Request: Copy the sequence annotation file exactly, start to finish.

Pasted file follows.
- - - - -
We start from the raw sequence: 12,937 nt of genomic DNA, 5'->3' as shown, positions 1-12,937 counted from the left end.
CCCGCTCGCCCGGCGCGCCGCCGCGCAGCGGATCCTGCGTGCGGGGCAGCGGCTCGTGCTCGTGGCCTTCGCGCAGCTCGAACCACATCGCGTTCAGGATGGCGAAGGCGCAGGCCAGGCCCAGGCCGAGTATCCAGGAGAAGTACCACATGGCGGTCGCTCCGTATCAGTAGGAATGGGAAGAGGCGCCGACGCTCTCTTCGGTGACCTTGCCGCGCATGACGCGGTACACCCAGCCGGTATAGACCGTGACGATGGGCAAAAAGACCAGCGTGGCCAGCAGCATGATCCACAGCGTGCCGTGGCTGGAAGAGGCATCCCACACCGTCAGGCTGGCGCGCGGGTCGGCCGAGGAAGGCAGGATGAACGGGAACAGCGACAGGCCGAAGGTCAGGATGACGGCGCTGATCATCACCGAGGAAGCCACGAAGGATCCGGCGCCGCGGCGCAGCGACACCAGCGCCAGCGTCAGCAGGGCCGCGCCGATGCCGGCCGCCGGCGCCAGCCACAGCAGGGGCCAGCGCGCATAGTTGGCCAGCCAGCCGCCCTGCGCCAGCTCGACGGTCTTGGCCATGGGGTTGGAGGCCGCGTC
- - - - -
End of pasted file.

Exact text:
We start from the raw sequence: 12,937 nt of genomic DNA, 5'->3' as shown, positions 1-12,937 counted from the left end.
CCCGCTCGCCCGGCGCGCCGCCGCGCAGCGGATCCTGCGTGCGGGGCAGCGGCTCGTGCTCGTGGCCTTCGCGCAGCTCGAACCACATCGCGTTCAGGATGGCGAAGGCGCAGGCCAGGCCCAGGCCGAGTATCCAGGAGAAGTACCACATGGCGGTCGCTCCGTATCAGTAGGAATGGGAAGAGGCGCCGACGCTCTCTTCGGTGACCTTGCCGCGCATGACGCGGTACACCCAGCCGGTATAGACCGTGACGATGGGCAAAAAGACCAGCGTGGCCAGCAGCATGATCCACAGCGTGCCGTGGCTGGAAGAGGCATCCCACACCGTCAGGCTGGCGCGCGGGTCGGCCGAGGAAGGCAGGATGAACGGGAACAGCGACAGGCCGAAGGTCAGGATGACGGCGCTGATCATCACCGAGGAAGCCACGAAGGATCCGGCGCCGCGGCGCAGCGACACCAGCGCCAGCGTCAGCAGGGCCGCGCCGATGCCGGCCGCCGGCGCCAGCCACAGCAGGGGCCAGCGCGCATAGTTGGCCAGCCAGCCGCCCTGCGCCAGCTCGACGGTCTTGGCCATGGGGTTGGAGGCCGCGTC